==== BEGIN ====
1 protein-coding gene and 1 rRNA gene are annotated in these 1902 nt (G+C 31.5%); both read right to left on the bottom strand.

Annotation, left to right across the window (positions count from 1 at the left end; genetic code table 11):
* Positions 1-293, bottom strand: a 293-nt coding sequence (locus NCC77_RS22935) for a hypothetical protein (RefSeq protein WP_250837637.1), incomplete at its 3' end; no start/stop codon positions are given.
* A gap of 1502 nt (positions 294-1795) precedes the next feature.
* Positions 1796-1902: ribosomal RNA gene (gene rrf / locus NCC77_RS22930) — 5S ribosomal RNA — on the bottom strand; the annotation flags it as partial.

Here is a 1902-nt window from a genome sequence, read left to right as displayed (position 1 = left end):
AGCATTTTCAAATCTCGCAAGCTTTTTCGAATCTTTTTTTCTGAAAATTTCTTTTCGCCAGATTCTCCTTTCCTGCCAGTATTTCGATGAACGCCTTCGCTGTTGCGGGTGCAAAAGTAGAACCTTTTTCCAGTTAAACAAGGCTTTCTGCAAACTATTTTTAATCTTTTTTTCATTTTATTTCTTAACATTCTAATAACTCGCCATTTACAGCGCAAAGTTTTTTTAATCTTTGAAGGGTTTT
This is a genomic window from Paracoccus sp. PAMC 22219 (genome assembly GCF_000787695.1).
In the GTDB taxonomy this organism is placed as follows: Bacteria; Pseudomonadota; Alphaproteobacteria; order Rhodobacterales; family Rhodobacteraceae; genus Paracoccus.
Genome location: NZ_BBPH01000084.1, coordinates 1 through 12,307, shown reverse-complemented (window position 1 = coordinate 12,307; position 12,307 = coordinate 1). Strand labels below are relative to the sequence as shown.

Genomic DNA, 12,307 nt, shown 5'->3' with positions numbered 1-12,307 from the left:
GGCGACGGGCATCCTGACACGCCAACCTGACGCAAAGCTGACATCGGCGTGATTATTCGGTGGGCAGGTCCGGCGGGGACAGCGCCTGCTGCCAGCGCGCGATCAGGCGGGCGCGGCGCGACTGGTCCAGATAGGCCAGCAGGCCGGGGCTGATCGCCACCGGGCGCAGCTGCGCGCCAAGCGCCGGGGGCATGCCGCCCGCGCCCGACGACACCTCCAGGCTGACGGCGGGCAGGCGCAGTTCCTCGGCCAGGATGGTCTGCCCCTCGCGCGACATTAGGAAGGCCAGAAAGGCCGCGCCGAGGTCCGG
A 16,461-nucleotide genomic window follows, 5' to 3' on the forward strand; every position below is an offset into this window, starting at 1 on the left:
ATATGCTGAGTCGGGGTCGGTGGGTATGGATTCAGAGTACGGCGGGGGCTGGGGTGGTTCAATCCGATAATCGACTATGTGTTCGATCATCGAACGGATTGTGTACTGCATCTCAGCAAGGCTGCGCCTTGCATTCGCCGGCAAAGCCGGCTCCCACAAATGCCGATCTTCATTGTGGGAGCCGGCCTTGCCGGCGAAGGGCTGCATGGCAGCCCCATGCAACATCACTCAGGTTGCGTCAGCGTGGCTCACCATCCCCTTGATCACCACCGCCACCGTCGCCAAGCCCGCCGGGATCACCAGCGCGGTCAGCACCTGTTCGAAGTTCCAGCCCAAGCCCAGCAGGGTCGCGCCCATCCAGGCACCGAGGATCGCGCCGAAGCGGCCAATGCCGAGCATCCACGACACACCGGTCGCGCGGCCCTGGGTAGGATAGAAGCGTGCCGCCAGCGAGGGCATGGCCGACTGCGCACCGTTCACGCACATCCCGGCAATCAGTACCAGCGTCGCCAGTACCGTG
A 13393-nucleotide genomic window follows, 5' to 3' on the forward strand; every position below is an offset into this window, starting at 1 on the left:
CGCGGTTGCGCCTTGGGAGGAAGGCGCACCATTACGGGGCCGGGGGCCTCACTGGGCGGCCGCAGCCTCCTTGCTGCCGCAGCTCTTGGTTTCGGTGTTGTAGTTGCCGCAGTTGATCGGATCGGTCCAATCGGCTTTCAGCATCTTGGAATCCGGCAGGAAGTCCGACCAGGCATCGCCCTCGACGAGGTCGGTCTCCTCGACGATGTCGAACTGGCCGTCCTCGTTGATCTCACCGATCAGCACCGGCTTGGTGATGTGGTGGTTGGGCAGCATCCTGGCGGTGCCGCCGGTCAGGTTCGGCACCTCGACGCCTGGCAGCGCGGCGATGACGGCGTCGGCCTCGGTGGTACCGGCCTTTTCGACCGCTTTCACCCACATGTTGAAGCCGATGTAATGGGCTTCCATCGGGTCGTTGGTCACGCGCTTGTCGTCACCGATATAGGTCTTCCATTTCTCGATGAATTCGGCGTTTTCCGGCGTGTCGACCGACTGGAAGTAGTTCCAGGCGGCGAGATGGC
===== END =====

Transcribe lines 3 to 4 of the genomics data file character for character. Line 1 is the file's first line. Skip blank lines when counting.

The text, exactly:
* Positions 1-293, bottom strand: a 293-nt coding sequence (locus NCC77_RS22935) for a hypothetical protein (RefSeq protein WP_250837637.1), incomplete at its 3' end; no start/stop codon positions are given.
* A gap of 1502 nt (positions 294-1795) precedes the next feature.